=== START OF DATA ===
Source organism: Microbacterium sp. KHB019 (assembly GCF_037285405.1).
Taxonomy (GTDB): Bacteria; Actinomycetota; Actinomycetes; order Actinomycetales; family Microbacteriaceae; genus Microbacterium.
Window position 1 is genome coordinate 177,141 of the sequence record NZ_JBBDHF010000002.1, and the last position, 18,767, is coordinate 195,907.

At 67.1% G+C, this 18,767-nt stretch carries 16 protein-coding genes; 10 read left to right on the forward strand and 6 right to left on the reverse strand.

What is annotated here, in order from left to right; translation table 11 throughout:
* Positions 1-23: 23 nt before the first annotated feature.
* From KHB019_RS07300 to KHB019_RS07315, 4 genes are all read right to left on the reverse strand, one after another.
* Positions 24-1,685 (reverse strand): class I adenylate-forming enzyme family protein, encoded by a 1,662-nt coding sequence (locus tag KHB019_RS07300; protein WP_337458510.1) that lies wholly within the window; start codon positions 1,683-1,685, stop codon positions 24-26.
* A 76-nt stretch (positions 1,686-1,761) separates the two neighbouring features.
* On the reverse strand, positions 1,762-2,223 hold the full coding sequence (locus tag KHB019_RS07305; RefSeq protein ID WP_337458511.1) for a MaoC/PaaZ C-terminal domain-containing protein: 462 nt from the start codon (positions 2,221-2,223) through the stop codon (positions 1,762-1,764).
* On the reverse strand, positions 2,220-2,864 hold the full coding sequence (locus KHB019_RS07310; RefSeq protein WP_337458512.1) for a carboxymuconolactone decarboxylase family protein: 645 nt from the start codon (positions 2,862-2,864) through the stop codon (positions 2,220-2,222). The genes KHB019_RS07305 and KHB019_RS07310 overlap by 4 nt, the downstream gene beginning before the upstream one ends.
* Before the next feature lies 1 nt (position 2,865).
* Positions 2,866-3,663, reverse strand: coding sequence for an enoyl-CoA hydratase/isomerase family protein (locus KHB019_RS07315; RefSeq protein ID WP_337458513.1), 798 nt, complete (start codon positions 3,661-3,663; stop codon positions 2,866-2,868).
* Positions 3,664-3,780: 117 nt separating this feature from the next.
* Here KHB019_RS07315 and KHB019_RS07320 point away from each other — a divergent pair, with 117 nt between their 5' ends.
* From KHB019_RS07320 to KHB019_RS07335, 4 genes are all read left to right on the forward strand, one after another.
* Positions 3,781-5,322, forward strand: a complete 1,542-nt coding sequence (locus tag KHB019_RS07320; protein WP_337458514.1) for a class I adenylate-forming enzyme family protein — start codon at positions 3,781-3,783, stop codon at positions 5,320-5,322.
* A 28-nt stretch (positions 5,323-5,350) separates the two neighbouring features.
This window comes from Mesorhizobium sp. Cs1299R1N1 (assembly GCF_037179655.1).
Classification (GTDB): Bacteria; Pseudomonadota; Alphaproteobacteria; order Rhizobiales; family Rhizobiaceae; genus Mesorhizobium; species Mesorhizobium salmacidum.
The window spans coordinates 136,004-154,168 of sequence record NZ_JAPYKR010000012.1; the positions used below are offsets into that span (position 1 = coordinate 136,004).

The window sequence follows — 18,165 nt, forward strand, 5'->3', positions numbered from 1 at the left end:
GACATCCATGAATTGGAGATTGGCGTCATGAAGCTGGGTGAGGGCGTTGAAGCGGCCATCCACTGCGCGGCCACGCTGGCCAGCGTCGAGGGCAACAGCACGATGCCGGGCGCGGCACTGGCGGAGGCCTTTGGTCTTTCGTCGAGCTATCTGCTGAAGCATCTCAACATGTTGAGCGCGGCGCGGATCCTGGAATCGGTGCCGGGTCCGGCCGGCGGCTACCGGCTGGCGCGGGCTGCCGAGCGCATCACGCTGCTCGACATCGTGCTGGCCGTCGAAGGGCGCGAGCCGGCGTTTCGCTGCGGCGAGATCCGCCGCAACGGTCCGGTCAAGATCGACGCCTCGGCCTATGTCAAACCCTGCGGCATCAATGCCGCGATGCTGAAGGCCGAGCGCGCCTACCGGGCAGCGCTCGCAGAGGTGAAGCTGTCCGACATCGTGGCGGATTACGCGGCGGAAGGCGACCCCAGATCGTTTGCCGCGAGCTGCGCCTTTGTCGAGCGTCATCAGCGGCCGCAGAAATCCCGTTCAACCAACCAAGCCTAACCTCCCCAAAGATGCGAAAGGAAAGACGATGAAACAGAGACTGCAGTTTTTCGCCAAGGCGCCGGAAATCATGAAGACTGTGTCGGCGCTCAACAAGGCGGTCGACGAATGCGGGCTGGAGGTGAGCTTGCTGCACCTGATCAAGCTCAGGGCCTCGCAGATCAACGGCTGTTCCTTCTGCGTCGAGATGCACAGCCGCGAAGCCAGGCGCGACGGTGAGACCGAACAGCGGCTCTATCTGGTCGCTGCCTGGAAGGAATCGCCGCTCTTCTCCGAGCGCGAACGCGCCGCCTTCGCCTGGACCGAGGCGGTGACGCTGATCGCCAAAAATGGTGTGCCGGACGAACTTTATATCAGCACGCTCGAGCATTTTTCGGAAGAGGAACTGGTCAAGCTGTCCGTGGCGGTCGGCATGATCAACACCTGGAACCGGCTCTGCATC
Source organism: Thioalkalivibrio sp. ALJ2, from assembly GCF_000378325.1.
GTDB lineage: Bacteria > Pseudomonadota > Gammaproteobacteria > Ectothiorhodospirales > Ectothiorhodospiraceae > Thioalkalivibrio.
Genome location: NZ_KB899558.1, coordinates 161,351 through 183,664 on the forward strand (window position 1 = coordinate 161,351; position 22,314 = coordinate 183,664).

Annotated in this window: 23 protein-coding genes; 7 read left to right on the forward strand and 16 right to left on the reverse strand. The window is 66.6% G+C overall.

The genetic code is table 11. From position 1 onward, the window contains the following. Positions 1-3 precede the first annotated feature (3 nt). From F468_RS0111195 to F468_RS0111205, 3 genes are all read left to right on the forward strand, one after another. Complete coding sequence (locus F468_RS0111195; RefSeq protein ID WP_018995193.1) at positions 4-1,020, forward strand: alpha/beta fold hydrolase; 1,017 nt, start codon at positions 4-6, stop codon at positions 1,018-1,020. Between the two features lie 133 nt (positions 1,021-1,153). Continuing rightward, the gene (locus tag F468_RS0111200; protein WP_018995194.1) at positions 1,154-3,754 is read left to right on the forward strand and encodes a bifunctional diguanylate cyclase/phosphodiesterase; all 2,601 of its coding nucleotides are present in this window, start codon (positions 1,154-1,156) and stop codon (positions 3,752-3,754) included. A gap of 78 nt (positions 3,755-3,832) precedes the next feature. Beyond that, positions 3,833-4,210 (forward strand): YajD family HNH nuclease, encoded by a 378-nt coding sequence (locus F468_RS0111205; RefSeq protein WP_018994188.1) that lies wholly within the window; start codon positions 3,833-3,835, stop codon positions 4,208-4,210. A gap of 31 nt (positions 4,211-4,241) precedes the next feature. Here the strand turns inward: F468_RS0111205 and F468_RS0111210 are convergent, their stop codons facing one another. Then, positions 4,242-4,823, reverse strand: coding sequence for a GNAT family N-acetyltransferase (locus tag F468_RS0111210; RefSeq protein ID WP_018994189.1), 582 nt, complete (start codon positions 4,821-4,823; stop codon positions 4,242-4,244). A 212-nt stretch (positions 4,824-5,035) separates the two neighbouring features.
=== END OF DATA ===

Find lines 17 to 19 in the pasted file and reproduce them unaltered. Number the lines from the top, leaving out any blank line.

* Positions 3,781-5,322, forward strand: a complete 1,542-nt coding sequence (locus tag KHB019_RS07320; protein WP_337458514.1) for a class I adenylate-forming enzyme family protein — start codon at positions 3,781-3,783, stop codon at positions 5,320-5,322.
* A 28-nt stretch (positions 5,323-5,350) separates the two neighbouring features.
This window comes from Mesorhizobium sp. Cs1299R1N1 (assembly GCF_037179655.1).